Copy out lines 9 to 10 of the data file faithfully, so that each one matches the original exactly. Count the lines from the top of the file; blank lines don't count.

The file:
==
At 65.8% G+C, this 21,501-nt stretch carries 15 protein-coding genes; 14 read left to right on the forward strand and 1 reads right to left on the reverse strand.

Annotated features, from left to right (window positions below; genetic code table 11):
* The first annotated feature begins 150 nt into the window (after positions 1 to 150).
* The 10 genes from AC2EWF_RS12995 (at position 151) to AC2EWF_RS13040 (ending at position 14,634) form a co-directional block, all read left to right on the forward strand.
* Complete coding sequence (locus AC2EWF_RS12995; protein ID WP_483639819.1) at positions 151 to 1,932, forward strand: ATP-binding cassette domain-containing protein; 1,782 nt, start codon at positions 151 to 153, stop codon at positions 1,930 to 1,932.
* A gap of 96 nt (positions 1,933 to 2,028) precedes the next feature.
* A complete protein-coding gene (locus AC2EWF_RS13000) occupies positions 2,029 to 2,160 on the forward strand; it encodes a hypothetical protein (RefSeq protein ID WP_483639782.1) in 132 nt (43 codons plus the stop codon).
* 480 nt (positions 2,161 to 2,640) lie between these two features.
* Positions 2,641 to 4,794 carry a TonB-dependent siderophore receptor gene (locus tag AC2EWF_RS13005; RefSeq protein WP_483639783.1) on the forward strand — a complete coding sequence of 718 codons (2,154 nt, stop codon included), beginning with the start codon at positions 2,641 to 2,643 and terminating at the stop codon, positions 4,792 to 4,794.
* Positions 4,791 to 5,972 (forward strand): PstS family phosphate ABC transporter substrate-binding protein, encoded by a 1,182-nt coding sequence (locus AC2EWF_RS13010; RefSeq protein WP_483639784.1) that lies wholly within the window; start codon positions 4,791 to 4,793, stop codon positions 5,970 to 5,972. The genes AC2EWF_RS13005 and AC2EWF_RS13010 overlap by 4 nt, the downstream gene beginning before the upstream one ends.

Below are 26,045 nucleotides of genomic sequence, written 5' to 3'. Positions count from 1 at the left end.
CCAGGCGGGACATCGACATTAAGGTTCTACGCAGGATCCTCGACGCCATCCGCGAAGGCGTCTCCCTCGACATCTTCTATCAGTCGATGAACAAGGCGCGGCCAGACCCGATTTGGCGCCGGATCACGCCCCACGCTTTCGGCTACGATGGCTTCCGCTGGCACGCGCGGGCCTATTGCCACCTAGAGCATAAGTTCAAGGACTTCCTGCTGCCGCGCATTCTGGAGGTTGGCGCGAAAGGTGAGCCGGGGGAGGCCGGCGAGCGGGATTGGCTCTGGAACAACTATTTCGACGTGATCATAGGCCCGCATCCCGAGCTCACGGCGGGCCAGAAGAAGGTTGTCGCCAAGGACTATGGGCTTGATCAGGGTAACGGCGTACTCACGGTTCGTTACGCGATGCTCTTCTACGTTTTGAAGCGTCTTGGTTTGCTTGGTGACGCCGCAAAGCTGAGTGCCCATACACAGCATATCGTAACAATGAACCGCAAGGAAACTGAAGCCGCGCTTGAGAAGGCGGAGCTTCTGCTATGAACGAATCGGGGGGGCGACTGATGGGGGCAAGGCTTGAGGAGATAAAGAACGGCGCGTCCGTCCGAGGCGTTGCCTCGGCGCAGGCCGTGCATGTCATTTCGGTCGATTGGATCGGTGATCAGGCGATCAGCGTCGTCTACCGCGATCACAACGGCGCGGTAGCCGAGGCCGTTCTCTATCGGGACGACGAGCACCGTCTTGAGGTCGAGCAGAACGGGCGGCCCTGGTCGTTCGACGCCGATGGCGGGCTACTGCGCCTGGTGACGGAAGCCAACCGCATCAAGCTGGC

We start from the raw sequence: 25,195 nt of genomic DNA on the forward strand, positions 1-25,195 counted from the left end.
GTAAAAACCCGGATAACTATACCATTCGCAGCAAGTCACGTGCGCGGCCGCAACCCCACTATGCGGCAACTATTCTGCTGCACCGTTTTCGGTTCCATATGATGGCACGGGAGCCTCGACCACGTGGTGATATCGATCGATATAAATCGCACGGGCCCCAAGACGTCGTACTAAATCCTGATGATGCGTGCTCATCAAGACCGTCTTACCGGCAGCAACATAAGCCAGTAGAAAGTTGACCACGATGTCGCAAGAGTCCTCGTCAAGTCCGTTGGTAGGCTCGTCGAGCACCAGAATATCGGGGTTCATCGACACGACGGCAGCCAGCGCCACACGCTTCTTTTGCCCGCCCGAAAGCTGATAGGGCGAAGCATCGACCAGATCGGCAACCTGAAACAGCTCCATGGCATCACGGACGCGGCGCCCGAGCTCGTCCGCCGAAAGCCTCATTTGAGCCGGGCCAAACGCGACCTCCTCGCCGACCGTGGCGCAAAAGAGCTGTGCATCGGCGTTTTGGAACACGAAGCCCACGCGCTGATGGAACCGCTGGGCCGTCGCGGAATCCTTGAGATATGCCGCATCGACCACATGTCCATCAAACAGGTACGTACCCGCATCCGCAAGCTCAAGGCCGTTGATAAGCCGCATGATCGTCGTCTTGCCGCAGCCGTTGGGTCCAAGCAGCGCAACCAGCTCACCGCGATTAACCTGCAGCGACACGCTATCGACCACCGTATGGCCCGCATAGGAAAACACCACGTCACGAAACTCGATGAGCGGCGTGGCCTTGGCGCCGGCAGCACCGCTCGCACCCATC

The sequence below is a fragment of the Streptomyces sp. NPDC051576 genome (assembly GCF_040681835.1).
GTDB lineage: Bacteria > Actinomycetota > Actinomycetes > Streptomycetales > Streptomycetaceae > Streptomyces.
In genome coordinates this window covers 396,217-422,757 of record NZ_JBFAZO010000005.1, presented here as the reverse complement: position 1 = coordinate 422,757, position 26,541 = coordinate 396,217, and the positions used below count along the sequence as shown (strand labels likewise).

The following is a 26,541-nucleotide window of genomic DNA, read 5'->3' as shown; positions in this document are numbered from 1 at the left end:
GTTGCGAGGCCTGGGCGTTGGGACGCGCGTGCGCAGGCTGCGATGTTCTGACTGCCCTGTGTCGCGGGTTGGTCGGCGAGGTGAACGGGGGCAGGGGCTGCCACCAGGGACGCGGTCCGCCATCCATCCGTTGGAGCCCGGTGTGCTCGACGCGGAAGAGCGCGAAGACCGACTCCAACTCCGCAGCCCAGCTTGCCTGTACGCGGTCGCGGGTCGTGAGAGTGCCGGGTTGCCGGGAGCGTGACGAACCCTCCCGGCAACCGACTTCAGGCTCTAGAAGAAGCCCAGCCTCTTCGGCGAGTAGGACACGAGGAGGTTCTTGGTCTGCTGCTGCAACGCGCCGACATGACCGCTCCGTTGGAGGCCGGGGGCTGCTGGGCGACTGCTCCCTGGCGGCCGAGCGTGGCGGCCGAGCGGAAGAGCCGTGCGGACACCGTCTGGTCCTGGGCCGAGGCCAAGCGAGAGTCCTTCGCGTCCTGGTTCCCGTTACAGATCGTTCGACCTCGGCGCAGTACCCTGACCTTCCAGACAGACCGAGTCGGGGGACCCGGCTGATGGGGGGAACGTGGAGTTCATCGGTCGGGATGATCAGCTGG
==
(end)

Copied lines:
* Positions 2,641 to 4,794 carry a TonB-dependent siderophore receptor gene (locus tag AC2EWF_RS13005; RefSeq protein WP_483639783.1) on the forward strand — a complete coding sequence of 718 codons (2,154 nt, stop codon included), beginning with the start codon at positions 2,641 to 2,643 and terminating at the stop codon, positions 4,792 to 4,794.
* Positions 4,791 to 5,972 (forward strand): PstS family phosphate ABC transporter substrate-binding protein, encoded by a 1,182-nt coding sequence (locus AC2EWF_RS13010; RefSeq protein WP_483639784.1) that lies wholly within the window; start codon positions 4,791 to 4,793, stop codon positions 5,970 to 5,972. The genes AC2EWF_RS13005 and AC2EWF_RS13010 overlap by 4 nt, the downstream gene beginning before the upstream one ends.